Paramount, Mario Puzo Estate Settle 'Godfather' Lawsuit
Deal comes after judge refused to allow Paramount's "Godfather" contract to be canceled.
Paramount Pictures and the Mario Puzo estate have settled a legal war over a new Mario Puzo estate. On Thursday, the parties told the court about a deal and stipulated to the dismissal of the litigation.
Terms of the agreement have not been made public, but it resolves both a claim and counterclaim that were lodged this year in New York federal court. Both sides have agreed to bear their own legal costs.
Paramount sued first in February, alleging that it had a copyright interest in Puzo's famed novel The Godfather, and an agreement that granted "the sole and exclusive right to make and cause to be made literary and dramatic and other versions and adaptations of every kind and character."
The studio had alleged that prior "sequel novels" had tarnished the legacy over the Godfather franchise and that it was promised in writing that there would be no more literary sequels. It wanted confirmation to preclude the release of The Family Corleone, which was to detail Vito Corleone's rise to power in Depression-era New York.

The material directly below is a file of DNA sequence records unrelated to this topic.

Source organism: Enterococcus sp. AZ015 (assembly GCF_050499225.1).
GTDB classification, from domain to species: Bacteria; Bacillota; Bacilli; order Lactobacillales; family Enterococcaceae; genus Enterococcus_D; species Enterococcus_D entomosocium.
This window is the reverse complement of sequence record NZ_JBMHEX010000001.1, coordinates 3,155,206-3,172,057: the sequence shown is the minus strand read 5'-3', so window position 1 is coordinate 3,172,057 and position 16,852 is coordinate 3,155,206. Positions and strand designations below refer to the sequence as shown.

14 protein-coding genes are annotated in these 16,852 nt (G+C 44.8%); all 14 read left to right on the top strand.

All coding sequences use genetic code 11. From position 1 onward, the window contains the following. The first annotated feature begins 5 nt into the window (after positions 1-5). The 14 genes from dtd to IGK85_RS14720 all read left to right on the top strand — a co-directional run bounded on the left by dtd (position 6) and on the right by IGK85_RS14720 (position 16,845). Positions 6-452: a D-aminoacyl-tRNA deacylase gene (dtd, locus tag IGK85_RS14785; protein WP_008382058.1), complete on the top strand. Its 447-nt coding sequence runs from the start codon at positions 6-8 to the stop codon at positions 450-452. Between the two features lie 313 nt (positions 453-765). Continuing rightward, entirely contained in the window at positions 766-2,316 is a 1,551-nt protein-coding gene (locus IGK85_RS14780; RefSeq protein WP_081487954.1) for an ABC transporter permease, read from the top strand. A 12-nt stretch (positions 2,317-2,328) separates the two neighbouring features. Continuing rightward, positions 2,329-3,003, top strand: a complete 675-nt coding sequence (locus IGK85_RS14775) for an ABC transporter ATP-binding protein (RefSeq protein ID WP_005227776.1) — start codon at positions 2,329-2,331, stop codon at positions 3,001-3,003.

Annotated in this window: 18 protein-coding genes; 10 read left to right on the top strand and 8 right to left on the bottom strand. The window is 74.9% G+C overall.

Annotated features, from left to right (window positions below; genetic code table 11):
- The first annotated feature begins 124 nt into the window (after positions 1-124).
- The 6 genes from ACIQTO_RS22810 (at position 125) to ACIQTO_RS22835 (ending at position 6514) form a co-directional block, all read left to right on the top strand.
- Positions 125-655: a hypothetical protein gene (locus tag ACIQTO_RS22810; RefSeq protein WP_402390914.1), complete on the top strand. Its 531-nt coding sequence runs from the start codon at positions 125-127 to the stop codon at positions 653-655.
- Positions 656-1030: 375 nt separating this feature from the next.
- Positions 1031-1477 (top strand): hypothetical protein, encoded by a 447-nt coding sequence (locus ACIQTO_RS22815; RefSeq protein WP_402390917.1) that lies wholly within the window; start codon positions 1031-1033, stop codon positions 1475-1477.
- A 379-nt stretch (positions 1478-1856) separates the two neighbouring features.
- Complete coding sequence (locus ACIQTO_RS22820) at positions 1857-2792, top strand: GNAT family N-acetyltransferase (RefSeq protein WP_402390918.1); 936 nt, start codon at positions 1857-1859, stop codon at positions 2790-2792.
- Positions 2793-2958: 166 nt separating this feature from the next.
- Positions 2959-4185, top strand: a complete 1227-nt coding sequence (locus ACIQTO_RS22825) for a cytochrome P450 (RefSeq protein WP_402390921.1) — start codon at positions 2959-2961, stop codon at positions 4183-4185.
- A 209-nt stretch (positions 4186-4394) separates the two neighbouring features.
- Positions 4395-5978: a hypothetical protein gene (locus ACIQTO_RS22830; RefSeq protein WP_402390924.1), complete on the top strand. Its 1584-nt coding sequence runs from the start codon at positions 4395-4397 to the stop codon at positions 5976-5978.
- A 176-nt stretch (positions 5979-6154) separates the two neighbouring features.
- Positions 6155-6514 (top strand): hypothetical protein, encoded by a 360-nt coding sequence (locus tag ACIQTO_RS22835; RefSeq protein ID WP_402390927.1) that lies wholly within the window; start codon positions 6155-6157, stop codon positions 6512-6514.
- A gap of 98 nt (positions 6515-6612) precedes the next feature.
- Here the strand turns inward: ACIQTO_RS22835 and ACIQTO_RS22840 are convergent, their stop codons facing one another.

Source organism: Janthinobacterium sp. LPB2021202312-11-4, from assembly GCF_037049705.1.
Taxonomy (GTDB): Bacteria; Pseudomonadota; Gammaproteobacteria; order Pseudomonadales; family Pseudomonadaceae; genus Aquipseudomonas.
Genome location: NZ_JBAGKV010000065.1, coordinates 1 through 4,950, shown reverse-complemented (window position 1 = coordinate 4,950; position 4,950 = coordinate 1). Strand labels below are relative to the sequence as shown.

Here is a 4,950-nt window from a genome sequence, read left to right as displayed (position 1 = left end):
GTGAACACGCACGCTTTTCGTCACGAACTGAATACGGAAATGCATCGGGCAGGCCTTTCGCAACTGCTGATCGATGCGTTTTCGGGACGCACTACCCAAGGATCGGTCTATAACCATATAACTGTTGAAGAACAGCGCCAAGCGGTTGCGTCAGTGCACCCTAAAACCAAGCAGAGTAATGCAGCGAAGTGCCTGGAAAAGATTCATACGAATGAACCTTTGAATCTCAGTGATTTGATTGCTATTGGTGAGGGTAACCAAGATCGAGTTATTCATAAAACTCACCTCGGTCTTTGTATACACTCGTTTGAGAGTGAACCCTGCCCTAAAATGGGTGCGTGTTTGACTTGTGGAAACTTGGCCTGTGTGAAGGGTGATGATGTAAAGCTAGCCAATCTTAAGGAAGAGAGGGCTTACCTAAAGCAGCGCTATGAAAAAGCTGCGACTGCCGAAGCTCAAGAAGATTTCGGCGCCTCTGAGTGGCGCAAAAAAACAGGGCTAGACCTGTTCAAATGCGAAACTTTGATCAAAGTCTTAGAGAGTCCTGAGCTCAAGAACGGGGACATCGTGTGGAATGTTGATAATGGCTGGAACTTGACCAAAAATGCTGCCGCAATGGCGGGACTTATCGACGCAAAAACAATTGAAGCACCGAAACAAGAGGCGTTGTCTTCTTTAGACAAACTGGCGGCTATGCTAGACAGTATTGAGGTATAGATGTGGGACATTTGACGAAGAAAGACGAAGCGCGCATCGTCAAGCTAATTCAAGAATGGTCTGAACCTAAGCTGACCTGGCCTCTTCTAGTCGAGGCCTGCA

In March, the Puzo estate led by attorney Bert Fields responded with its own counterclaims that alleged that Paramount's actions had meant it breached a 1967 rights agreement that purportedly expressly excluded and reserved "book publishing rights" for Puzo, who died in 1999.
As a result of the alleged breach, the Puzo estate sought to terminate Paramount's rights to The Godfather.
In May, the two sides came to an interim deal to allow The Family Corleone to come out. Money from the book was to be put aside in escrow until the parties reached a conclusion to the litigation.
Paramount scored a big win in the case in September when a federal judge in New York dismissed much of the counterclaims, finding the Puzo estate couldn't cancel the contract, nor can it make a rescission. The judge said that assuming Paramount had an obligation not to interfere with book publishing, the estate had failed to adequately establish this obligation goes to the "essence" of the 1969 agreement.
The judge allowed a breach of contract counterclaim to continue, and a trial could have clarified rights under deals made in the 1960s, but the two sides have now put the dispute to sleep.
Paramount was represented by Richard Kendall at Kendall Brill & Klieger.
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